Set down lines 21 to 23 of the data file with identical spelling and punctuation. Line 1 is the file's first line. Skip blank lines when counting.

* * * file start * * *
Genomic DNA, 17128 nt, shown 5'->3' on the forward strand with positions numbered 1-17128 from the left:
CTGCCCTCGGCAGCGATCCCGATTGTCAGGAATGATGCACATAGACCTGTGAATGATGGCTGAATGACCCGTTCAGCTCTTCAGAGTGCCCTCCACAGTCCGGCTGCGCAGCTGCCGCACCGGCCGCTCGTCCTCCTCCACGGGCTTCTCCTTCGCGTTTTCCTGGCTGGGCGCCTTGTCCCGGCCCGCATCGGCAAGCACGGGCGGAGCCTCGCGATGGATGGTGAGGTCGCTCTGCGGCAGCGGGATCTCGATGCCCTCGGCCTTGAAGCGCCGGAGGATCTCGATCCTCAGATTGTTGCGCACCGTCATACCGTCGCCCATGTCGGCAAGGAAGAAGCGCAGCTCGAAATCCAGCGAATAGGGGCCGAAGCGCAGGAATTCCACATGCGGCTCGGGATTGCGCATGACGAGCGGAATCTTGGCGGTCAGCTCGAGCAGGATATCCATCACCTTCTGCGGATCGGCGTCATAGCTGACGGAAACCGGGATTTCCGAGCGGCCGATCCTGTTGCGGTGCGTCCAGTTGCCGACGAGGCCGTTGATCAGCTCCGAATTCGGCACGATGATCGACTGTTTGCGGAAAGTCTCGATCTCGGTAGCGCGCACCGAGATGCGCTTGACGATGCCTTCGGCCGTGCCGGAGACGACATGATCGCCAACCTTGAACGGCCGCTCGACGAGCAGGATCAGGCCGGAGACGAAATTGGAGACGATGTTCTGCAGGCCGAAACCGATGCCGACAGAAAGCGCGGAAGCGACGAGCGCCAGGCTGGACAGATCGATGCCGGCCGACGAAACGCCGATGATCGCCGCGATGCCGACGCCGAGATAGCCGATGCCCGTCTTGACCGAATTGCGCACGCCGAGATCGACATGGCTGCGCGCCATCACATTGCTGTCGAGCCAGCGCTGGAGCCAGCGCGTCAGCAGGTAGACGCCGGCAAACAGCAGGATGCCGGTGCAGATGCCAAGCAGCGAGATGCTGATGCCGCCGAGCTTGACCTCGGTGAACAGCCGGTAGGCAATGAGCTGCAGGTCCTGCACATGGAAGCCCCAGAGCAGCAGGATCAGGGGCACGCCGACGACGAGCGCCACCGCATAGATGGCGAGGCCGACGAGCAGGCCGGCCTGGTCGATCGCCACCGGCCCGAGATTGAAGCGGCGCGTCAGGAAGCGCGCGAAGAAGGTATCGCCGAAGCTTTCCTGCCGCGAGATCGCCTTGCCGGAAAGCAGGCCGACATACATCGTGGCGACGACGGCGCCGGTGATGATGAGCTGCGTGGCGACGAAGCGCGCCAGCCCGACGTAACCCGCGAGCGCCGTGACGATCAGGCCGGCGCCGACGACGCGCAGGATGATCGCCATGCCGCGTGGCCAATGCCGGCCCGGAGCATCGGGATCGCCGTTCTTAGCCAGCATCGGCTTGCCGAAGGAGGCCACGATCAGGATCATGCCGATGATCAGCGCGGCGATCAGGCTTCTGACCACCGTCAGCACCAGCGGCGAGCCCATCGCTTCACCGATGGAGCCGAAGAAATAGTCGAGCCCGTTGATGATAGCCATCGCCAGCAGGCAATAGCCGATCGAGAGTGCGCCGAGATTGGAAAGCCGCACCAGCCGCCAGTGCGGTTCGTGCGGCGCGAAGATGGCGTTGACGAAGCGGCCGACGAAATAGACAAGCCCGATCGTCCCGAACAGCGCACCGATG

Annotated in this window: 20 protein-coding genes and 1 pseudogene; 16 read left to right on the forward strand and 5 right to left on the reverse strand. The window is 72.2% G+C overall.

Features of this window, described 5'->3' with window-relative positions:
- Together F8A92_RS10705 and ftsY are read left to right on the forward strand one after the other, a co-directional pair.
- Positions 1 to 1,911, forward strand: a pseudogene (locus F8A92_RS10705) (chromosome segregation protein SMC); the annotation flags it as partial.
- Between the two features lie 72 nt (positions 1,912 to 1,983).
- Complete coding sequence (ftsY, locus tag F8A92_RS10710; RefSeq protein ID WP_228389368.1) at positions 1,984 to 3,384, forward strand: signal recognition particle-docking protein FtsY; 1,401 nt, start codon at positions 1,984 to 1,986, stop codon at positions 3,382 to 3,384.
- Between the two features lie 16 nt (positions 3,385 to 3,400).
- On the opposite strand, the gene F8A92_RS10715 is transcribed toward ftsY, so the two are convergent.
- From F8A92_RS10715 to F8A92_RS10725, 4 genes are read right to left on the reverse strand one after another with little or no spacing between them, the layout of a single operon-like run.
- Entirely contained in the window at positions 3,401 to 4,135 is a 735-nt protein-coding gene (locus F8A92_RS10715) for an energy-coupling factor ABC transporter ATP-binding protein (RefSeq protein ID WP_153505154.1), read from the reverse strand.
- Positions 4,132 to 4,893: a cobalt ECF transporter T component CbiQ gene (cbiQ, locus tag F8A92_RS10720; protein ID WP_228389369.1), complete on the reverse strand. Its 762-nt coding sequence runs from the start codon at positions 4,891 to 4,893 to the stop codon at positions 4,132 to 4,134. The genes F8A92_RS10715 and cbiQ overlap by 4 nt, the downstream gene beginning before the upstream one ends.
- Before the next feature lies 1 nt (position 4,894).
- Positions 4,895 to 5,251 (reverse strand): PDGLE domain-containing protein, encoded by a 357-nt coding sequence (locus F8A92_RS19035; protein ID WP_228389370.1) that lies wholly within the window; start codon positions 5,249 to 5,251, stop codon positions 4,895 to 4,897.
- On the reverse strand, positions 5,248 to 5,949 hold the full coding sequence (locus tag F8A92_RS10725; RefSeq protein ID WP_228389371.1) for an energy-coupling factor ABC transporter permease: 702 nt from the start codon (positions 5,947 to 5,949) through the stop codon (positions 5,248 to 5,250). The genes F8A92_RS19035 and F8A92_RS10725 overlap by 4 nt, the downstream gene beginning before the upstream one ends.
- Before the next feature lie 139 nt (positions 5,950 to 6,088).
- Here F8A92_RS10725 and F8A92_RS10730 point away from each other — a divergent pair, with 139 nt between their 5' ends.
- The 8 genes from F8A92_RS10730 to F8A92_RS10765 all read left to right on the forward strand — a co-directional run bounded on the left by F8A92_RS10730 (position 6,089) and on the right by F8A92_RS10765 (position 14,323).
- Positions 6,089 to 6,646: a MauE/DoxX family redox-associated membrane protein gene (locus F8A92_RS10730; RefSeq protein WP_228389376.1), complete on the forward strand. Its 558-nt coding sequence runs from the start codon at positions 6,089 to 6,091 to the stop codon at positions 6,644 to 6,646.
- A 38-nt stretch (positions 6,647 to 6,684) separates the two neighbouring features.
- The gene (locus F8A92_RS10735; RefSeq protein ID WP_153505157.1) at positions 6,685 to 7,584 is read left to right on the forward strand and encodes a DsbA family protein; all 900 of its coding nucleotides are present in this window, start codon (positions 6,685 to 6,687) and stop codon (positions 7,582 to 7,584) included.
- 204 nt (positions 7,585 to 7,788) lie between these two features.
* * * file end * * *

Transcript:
- A 38-nt stretch (positions 6,647 to 6,684) separates the two neighbouring features.
- The gene (locus F8A92_RS10735; RefSeq protein ID WP_153505157.1) at positions 6,685 to 7,584 is read left to right on the forward strand and encodes a DsbA family protein; all 900 of its coding nucleotides are present in this window, start codon (positions 6,685 to 6,687) and stop codon (positions 7,582 to 7,584) included.
- 204 nt (positions 7,585 to 7,788) lie between these two features.